Employers can be found vicariously liable for the actions of their staff when these occur in the course of their employment, which can include during an office function, but what is the position when one employee suffers injury at the hands of another at an impromptu get-together some hours after a planned works event has finished? The High Court had found that a recruitment company was not liable for serious injuries inflicted by one member of staff on another in such circumstances, but that decision has now been overturned by the Court of Appeal (Bellman v Northampton Recruitment Limited).
Clive Bellman worked as the sales manager for Northampton Recruitment Limited. He sought £1 million in damages from his employer after he suffered a fractured skull and very severe traumatic brain injury as a result of being punched in the face by John Major, the managing director of the company. The incident took place after the work Christmas party at a golf club had passed without event and staff members had adjourned to the bar of the nearby Hilton hotel. This was not a pre-planned extension to the party, although Mr Major had arranged taxis to convey members of staff to the hotel and the drinks consumed were, for the most part, paid for by the company.
For some time the conversation was on social and sporting topics, but later turned to work matters. At around 3:00am, Mr Bellman questioned one of Mr Major’s management decisions. Mr Major was annoyed and proceeded to lecture those present on how he owned the company and would do what he wanted. He paid their wages and management decisions were his to take. When Mr Bellman continued to challenge him in a non-aggressive manner, Mr Major lost his temper and twice punched him hard in the face. Mr Bellman fell, hitting his head on the marble floor. The injuries he sustained were so serious that he is unlikely to return to any paid employment and lacks the capacity to manage his own affairs.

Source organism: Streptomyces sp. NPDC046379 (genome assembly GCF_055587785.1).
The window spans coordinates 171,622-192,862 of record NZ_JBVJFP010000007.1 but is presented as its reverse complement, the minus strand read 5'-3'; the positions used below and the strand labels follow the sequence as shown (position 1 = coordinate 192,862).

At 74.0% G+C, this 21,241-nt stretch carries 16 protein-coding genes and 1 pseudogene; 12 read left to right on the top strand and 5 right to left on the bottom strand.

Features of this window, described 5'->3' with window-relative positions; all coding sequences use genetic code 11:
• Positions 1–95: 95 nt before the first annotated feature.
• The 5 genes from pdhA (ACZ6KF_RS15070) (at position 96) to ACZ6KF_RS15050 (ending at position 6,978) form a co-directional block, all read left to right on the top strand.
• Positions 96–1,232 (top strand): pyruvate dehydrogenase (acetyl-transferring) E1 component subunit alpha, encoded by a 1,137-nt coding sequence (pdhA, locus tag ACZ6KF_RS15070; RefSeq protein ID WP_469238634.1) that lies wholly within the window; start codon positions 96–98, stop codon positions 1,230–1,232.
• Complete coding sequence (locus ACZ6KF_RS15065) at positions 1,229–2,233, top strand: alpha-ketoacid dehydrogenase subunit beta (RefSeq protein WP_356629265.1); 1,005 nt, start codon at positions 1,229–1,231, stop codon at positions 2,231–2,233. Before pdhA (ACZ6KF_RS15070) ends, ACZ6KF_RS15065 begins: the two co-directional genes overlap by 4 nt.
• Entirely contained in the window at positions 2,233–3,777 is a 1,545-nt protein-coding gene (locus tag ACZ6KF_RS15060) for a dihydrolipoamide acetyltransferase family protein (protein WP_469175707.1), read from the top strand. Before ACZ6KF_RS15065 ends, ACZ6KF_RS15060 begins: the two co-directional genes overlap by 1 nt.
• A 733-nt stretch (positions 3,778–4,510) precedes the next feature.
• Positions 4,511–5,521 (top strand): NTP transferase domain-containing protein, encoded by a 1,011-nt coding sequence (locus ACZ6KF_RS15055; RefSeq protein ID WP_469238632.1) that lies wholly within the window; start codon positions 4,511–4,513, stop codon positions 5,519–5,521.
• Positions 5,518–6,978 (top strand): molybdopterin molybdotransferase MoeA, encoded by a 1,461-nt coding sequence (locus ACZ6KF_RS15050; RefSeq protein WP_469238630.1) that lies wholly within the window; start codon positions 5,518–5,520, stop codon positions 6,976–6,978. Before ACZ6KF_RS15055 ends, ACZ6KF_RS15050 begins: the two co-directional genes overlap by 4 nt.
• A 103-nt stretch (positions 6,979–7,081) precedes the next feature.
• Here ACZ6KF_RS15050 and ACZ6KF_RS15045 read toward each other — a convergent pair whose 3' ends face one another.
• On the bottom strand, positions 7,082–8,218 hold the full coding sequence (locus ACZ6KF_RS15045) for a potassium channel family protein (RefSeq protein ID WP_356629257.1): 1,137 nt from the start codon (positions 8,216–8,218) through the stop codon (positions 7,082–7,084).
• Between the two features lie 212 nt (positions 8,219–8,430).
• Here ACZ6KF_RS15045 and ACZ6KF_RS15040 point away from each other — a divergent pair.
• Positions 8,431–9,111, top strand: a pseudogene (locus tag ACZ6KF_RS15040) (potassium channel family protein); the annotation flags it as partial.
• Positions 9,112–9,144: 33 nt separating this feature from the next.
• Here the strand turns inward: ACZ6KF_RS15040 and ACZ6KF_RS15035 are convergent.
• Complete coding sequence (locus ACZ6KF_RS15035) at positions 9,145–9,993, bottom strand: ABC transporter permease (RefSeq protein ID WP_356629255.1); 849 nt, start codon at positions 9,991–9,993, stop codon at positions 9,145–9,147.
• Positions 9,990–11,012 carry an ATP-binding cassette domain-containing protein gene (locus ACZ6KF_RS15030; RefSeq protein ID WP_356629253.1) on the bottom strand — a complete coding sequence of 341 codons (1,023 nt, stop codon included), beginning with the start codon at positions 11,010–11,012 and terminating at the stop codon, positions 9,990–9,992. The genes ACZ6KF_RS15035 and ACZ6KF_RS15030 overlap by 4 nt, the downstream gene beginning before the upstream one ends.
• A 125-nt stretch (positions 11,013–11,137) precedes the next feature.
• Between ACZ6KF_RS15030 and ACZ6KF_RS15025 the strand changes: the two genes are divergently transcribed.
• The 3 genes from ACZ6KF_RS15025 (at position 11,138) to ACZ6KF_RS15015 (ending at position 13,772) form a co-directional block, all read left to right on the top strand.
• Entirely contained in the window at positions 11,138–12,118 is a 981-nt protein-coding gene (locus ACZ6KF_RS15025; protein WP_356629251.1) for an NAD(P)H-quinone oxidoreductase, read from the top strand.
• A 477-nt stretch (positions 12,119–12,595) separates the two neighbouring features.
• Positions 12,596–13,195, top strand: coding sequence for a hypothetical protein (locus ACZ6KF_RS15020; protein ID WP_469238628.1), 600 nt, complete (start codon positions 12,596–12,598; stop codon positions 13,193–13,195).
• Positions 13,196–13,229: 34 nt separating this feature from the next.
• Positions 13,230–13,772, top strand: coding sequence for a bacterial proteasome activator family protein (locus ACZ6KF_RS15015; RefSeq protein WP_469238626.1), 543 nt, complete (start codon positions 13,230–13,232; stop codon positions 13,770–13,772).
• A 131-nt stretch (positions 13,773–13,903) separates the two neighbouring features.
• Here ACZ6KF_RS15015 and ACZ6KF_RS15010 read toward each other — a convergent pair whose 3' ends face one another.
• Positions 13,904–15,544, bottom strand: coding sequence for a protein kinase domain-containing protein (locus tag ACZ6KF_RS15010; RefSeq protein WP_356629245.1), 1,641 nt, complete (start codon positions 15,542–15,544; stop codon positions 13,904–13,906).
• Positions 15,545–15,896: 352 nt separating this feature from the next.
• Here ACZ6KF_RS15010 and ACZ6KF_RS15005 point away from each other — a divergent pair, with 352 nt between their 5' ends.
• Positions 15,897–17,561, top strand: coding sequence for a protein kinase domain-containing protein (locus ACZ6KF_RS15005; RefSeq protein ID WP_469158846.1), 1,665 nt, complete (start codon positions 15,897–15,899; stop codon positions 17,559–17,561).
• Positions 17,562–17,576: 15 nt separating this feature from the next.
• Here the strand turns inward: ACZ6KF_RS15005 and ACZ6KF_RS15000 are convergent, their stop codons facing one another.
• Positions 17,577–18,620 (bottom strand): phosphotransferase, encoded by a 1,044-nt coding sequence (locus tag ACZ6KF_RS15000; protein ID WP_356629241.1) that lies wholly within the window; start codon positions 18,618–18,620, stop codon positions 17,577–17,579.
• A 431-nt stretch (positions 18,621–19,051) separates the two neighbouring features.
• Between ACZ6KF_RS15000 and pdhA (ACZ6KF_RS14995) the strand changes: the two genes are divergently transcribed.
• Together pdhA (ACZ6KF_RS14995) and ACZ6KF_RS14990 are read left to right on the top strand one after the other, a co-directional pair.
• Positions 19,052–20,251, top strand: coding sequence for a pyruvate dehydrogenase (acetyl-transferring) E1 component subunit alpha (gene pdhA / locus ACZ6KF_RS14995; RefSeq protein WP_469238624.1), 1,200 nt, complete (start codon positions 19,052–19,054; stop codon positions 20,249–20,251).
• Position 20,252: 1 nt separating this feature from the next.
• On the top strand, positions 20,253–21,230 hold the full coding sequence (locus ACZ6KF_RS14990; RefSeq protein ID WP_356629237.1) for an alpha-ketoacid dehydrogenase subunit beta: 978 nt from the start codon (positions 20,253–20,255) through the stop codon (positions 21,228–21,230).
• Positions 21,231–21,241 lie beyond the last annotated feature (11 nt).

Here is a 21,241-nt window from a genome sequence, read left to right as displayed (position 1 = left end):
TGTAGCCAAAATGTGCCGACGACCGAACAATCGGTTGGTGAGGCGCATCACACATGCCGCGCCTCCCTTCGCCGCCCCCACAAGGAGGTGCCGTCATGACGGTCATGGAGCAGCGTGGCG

Lawyers acting for Mr Bellman claimed that Northampton Recruitment was vicariously liable for Mr Major’s actions and the consequences of the attack because he was acting ‘in the course or scope of his employment’. The High Court had disagreed, however. In its view, what took place at the hotel was a drunken discussion that resulted from a personal choice to consume more alcohol long after the official works event had ended. The fact that the dispute was about work did not provide a sufficient connection to support a finding of vicarious liability against the company that employed the two men.
In upholding Mr Bellman’s challenge to that decision, however, the Court of Appeal found that Mr Major was at the time purporting to exercise his authority over his subordinates and was not merely one of a group of drunken revellers whose conversation had turned to work. The attack arose out of a misuse of the position that had been entrusted to him by the company. The latter’s vicarious liability had therefore been established.
The Court went on to emphasise that this case is ’emphatically not authority for the proposition that employers became insurers for violent or other tortious acts by their employees’. Liability arose in this case because of the way in which Mr Major ‘chose to exert his authority, indeed his dominance as the only real decision-maker, in the company’ and that ‘this combination of circumstances will arise very rarely’.
The amount of Mr Bellman’s compensation has yet to be assessed, but is bound to be substantial.
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